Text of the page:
During the 5 p.m. newscast the radar showed some pretty heavy storms moving through Chicago, so we knew we were going to be hit about 7 p.m. The meteorologist was predicting hurricane-like winds and widespread damage across the area. So what better story to do a package on? (yes, yes I know we reporters sound cold-hearted, but I swear we’re not!)

Our first stop: a golf club. We arrived there before the storm hit to interview the manager about fathers day. Business this father’s day is supposed to be up compared to last father’s day, and this would be our backup story incase the storm passed over us. But sure enough about 20 minutes after we arrived the storm rolled in. As the reporter and I took cover in the car, the photog braved the winds and rain and got some great video. From inside the car, thankful to not be the photog at the moment, I watched as things started flying everywhere, this included the tent a wedding rehearsal had been practicing under. We watched as the wedding party fled past the car towards the club house, getting completely drenched. The photog called us from inside as well and told us it would probably be wise to come indoors. The car had been shaking pretty wildly.

When we got inside the clubhouse we spoke with the wedding party and found out the groom had been picked up by the wind and thrown into his grandfather. He and his grandfather were injured. He, of course, was the perfect person to interview to show the extent of power to which the winds had.

Once we left the golf club we ran over to a house where a large tree had been completely uprooted. When I first saw it the grass reminded me of fake turf, the way it had just been ripped out the ground by mother nature with no remorse. The woman inside the home at the time wasn’t hurt, but her carport and nearby power and gas lines weren’t so lucky… Four houses around her had been evacuated as the crews came out and capped the gas line.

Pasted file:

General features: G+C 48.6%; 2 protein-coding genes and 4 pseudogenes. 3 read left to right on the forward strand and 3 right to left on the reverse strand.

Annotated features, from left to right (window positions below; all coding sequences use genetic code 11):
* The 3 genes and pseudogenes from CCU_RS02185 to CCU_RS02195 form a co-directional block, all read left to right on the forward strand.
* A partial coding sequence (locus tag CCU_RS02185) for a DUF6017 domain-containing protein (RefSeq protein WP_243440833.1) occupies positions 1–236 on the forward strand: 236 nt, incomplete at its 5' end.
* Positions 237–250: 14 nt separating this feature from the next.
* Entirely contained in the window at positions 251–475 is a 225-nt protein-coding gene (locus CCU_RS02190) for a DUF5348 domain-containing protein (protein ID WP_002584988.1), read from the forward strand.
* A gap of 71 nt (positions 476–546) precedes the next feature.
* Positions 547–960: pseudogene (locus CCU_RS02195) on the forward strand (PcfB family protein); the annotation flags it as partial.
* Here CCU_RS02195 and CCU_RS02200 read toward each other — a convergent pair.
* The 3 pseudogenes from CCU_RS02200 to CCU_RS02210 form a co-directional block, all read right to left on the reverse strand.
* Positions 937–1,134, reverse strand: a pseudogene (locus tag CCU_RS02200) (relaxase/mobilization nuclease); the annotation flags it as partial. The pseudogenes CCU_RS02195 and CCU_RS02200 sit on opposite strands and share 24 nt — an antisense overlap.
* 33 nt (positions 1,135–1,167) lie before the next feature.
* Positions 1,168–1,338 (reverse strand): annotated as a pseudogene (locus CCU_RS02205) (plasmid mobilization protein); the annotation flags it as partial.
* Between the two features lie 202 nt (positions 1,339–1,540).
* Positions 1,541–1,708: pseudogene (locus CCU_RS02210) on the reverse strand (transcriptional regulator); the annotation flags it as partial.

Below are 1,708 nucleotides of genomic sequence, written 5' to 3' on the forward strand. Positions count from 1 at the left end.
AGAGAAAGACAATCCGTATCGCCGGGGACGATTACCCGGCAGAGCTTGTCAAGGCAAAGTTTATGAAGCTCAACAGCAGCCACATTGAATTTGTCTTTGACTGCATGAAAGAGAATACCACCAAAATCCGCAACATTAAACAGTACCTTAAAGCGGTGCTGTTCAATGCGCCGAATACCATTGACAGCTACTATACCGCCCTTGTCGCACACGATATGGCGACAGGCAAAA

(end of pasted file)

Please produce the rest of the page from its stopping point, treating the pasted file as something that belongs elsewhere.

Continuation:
On our way back to the station we stopped to get video of a large tree that had almost fallen on a house. All across the area we had photogs spread out covering stories such as the ones we were doing… trees across the road and on cars, sports fields ripped up, possible tornados etc.

I’ve never seen the newsroom so hectic on a weeknight. The phones were ringing off the hook and all the photogs, reporters, and producers who had stayed late were running around helping to put together the newscast. The news director brought in pizza for the hungry and people were helping out in jobs they rarely do or have never done… For me this included running the telepromoter for the late lead in and writing a vosot. It was truly an amazing night to be a part of Stormteam 16!

Although the rest of the week wasn’t nearly as exciting, I still learned a lot.

On Monday, I was sent out on a vosot with one of the reporters. One of the hospitals in the area was celebrating their sixth month anniversary by honoring the first baby born there. Boy was this baby cute! They placed a plaque outside the room where the mother had delivered her. After an interview with the mom and dad, we headed back to the station so I could write a vosot for the five and six.

Click here to read “New hospital celebrating 6 months of caring for patients.”

The rest of the day pretty much consisted of sitting in with the producers in the control room to watch the newscast.

On Tuesday, I had the chance to work with the floor director/camera operator running scripts, directing the anchor towards which they camera they needed to face, learning the different camera shots on the rundown, and watching the newscast from the studio. It’s always interesting to see how different studios run. Last summer at WREX there was no camera operator and at KOMU, even though the cameras are robotic, we still have a floor director. At WNDU the cameras are manual and during the noon show there is one floor director. During the 5 p.m. there are normally two to three people.

After the noon, the anchor, who is also a reporter/photog, and I ran out to pick up a vosot. The drive out to where we needed to go, Southwestern Michigan College, is about an hour from SB. I always find long car rides like these to be valuable. I use it to ask the reporters and photogs all the questions I’ve always wondered about what it’s actually like to be a reporter/photog.

At Southwestern Michigan College, a program called Education Talent Search was holding a week long camp to teach kids how police conduct crime scene investigations and how they collect and analyze evidence. I interviewed one of the students about his experiences with it and one of the directors of the program. By talking to the director, the reporter and I discovered another story we could do later on. An important thing to know… one story can always lead to another.

Click here to read “Camp lets kids explore a wide range of career options.”